Convergence on earnings – peak timings
One of the key themes in the Paula Principle is to scrutinise the notion of convergence between men and women’s career patterns. The PP is founded on the fact that women’s qualification levels have not only converged on men’s but long ago surpassed them – crossover rather than convergence. Meanwhile respective earnings have only slowly drifted close together, so the careers gap remains large. As a result the female/male competence gap is increasing faster than the male/female careers gap is closing. In anything other than a simplistic sense, convergence is not happening.
But this is not the key point. Talk of convergence has a dangerous tendency to reinforce the idea that the goal is for more women to be allowed to follow male career paths, and that this is the route to equality. As Avivah Wittenburg-Cox often argues in her admirable Elderberry blog, we should spend less time talking about how women should lean in/adapt etc, and more time on what we mean by equity and balance.
In the PP I argued for much more attention to be paid to ‘reverse convergence’ (not a beautiful label), ie how to enable more men to follow what traditionally appear as female career paths. Notably this would mean more men doing part-time work and pursuing interrupted career patterns. My contentious but realpolitik point was and is that it is only when significant numbers of men adopt them that such patterns will be properly valued and rewarded.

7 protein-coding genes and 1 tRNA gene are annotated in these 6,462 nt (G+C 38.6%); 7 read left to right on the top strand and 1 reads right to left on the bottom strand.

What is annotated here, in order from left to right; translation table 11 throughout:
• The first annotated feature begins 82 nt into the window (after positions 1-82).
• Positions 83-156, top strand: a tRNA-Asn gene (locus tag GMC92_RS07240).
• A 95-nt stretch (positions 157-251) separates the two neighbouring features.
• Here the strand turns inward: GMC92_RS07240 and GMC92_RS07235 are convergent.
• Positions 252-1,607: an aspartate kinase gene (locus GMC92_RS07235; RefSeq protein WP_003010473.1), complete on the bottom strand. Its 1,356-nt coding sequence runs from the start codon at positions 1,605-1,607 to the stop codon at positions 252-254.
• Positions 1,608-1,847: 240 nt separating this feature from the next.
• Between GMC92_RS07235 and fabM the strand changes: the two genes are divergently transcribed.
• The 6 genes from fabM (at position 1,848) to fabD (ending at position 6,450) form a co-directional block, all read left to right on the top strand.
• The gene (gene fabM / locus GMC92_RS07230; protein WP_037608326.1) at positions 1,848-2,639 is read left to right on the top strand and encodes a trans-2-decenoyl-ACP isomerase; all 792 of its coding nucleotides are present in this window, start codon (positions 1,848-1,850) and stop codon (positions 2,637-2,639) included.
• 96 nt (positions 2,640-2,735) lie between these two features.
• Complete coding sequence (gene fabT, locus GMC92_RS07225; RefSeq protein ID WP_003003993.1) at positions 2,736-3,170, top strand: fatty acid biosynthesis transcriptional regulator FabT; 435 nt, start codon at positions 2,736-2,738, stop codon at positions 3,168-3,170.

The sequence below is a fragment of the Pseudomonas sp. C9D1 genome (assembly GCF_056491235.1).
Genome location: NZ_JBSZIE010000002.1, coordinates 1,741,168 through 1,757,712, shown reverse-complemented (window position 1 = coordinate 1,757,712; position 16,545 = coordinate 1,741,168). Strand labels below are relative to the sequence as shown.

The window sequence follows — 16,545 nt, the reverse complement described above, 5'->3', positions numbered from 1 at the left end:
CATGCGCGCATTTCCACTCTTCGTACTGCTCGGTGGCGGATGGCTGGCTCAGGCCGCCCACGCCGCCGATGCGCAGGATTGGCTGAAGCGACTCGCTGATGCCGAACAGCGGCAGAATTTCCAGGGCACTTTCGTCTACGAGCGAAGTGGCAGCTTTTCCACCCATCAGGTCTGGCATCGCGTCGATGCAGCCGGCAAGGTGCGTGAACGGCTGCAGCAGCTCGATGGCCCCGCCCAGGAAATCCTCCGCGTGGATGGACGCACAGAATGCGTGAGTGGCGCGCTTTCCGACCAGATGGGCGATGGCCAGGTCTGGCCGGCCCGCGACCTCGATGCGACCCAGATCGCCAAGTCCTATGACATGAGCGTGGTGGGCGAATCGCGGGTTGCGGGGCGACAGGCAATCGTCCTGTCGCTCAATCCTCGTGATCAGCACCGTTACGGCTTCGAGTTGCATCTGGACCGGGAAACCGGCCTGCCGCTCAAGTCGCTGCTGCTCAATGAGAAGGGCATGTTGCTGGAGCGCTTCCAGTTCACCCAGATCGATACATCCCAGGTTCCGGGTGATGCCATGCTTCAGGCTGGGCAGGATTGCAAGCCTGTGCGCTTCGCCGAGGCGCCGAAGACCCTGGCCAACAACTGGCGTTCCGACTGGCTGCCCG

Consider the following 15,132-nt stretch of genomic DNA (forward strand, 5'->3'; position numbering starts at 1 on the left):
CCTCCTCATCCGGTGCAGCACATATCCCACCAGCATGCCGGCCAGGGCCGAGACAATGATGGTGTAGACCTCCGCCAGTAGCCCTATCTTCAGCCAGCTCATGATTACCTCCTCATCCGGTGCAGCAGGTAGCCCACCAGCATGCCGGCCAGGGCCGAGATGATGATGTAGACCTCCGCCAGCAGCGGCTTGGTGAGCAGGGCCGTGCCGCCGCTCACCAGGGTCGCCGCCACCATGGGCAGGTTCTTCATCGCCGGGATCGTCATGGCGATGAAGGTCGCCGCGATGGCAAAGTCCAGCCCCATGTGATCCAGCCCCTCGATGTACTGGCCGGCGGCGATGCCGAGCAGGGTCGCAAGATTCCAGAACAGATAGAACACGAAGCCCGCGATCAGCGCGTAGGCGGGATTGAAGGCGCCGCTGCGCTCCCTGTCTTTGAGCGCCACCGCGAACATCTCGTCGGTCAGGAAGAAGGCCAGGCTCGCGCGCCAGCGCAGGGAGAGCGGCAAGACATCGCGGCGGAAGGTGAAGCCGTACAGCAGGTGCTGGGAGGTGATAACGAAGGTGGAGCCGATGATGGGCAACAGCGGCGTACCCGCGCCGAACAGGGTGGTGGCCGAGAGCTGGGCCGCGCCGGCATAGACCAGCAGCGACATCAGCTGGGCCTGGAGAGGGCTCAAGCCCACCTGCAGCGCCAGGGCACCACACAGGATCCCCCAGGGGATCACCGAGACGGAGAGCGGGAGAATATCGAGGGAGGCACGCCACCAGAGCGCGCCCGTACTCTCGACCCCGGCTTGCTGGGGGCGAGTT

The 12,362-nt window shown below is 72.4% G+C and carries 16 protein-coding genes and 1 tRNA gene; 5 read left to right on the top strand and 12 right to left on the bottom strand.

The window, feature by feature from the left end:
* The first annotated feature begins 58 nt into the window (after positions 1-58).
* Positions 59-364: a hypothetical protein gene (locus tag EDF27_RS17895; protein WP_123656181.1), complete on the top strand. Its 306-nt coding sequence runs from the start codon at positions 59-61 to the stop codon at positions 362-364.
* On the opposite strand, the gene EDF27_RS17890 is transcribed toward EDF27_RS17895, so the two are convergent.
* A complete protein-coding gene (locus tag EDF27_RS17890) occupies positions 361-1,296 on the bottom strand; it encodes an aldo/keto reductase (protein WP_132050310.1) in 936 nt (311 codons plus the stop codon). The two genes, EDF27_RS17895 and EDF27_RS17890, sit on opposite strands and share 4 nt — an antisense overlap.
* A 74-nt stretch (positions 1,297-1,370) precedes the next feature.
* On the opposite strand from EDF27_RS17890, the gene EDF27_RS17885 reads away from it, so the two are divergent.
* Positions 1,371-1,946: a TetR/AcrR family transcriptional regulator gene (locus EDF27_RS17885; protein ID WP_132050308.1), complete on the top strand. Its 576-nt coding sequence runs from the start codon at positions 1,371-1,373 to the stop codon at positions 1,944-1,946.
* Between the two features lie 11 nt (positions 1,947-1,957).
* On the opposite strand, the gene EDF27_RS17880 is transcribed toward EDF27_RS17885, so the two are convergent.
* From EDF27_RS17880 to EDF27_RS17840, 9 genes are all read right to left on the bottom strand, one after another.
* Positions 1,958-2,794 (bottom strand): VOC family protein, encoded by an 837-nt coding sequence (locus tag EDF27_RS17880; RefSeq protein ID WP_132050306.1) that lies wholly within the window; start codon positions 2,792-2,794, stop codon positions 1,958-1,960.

Be that as it may, I came across a couple of interesting findings in the ONS Milestones publication. (I’m finding this material v relevant for my current book, which is on ages and stages in the life course.) The first shows really significant shifts in the earnings peak of women and men. As you can see, at the turn of the century men’s earnings peaked at age 48; 20 years on this has dropped four years (to roughly the midpoint of the working life, as it happens). For women, by contrast, the peak has shifted in the other direction, and by a much larger amount, from age 29 to 41. This must reflect a drop in the numbers of women who in effect gave up their careers on having children. As a result the difference in peak earnings ages has dropped from 19 to 3 years.
That’s quite a shift, and it changes very significantly the differences in earnings trajectories. (NB usual reminder: the PP is not about earnings so much as careers.) I find this encouraging – a slight counterweight to my rather gloomy last blog, which dealt with the very sizeable gender pension gap. Once again, it shows the value of looking across the full life course when thinking about equity at work.
The second, related, finding is less surprising: the closing of the average age at which men and women leave the labour market. For men it was 63.2 in 1999 and is now 65.3; for women it was 60.8 and is now 64.3. That is driven by legislation to unify pension ages, so is quite predictable.